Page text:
The Renaissance Era marked a period of immense technical advancements in Europe that led to among others, the advent of the printing press that helped in redefining how scholars acquired and stored information. As stated by Wright (2007), the rise of scientific methods during the Renaissance period corresponded with an increase in scholarly publishing as learning institutions increased across Europe and writers produced large volumes of books that focused on topics ranging from natural sciences and philosophy to politics and traditional religious studies among others. The introduction of the printing press enabled the European publishers to increase the number of books produced each year to increase from 20 million to 200 million, and the increase in the number of available publications facilitated the emergence of the encyclopedia during the 1500s. Although current academicians may consider the encyclopedias as secondary and dull sources of information, the seventeenth-century scholars considered it a significant literary technology and a new invention that enabled the scholars to assess an increasing amount of information. It is important to consider the thoughts of the 17th-century scholars regarding the encyclopedia because according to them through it people can change their way of thinking since the encyclopedia consists different information that has been compiled by different scholars regarding the world. The encyclopedia has summarized and collected relevant information regarding human knowledge in various topics and fields which range from theology, philosophy, arts, and science. It is essential to consider their thoughts since the encyclopedia is a controversial weapon that helps reorganize knowledge basing it on the human reason rather than by theology or nature. According to these scholars, the encyclopedia played a significant role towards intellectual ferment which contributed towards the French Revolution.
An encyclopedia by definition refers to a book that provides information on diverse subjects or divergent aspects of a subject, and the encyclopedias contain information that is typically arranged in an alphabetical order. Some of the earliest known encyclopedias include the Nine Books of Disciplines by Marcus Terentius, Naturalis Historia by Pliny the Elder, Brihat Samhita by Varahamihira, Gunaikeion published by Thomas Heywood in 1624 and Diderots encyclopedia published during the eighteenth century among others. While the early academicians regarded the encyclopedias as crucial to expanding their knowledge, the technological advancements witnessed during the twentieth and twenty-first century threatened the dominance of the encyclopedias in scholarly circles. For example, the introduction of the internet during the 1990s changed the way learners and scholars accessed information and reduced the reliance on traditional encyclopedias. Thus, this paper analyzes the early impacts of the encyclopedias on the society. The paper also assesses how the technological advancements such as the internet affect the encyclopedias and their use. Early Encyclopedias and their Impacts on the Society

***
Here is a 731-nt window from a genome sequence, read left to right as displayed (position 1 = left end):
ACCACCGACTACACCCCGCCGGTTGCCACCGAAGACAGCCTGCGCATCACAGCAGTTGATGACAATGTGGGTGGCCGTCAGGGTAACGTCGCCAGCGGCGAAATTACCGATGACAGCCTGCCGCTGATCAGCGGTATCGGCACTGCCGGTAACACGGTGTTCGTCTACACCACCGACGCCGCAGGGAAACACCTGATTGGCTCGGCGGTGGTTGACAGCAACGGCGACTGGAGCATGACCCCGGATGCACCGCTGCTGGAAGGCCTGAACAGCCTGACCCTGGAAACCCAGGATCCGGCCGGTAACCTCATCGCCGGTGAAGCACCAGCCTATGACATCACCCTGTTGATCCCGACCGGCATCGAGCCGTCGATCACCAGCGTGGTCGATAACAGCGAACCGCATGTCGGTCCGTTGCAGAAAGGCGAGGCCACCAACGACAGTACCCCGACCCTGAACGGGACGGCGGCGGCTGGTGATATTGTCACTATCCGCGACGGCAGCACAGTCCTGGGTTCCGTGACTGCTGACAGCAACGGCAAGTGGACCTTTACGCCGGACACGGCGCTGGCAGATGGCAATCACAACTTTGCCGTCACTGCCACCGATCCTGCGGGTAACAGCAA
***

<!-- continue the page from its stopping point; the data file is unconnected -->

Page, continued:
The encyclopedias changed the accessibility of information during the Renaissance Era as it enabled scholars to collect and collate information in disciplines such as science, philosophy, history, astrology, astronomy, and medicine among others. Scholars such as Nicolaus Copernicus studied the origin of the universe through Ptolemy in De Revolutionibus Orbium Caelestium while Galileo Galilei reviewed Aristotelian sciences using the encyclopedias. The introduction of the encyclopedias also increased the demand for education because the European society needed an increasing number of trained professionals in science, law, and theology. Thomas Heywood, an English playwright, purported to collate information about all the feminine qualities and characters in his book titled Gunaikeion during the 1600s (Wright, 2007). The encyclopedias also allowed the academicians to study vernacular literature as well as arts and politics among others. As such, the traditional encyclopedias helped in increasing the flexibility of the learning process in addition to enhancing the reader-driven experience.
Another important impact of the early encyclopedias on the society is that they enabled the scholars to reevaluate their ways of thinking on critical subjects such as the nature of human knowledge. This helped in facilitating the great Victorian pursuit for universal classification through the enhanced synthesis of vast information recorded on various disciplines and subjects despite the discords that existed in analyzing information from diverse and remote sources. Condensing the large amounts of information led to the problem of determining the values and classification of different issues (Grendler, 20016). The decision to avoid narrowing various issues helped in expanding the knowledge in several disciplines. For example, Heywood idea suggested that the readers played a central role in determining the structure of books. While this was crucial in avoiding the restrictions that resulted from the categorization that was prevalent in other books before the seventeenth century, it also helped in shaping the self-organization of information that currently exists on the World Wide Web.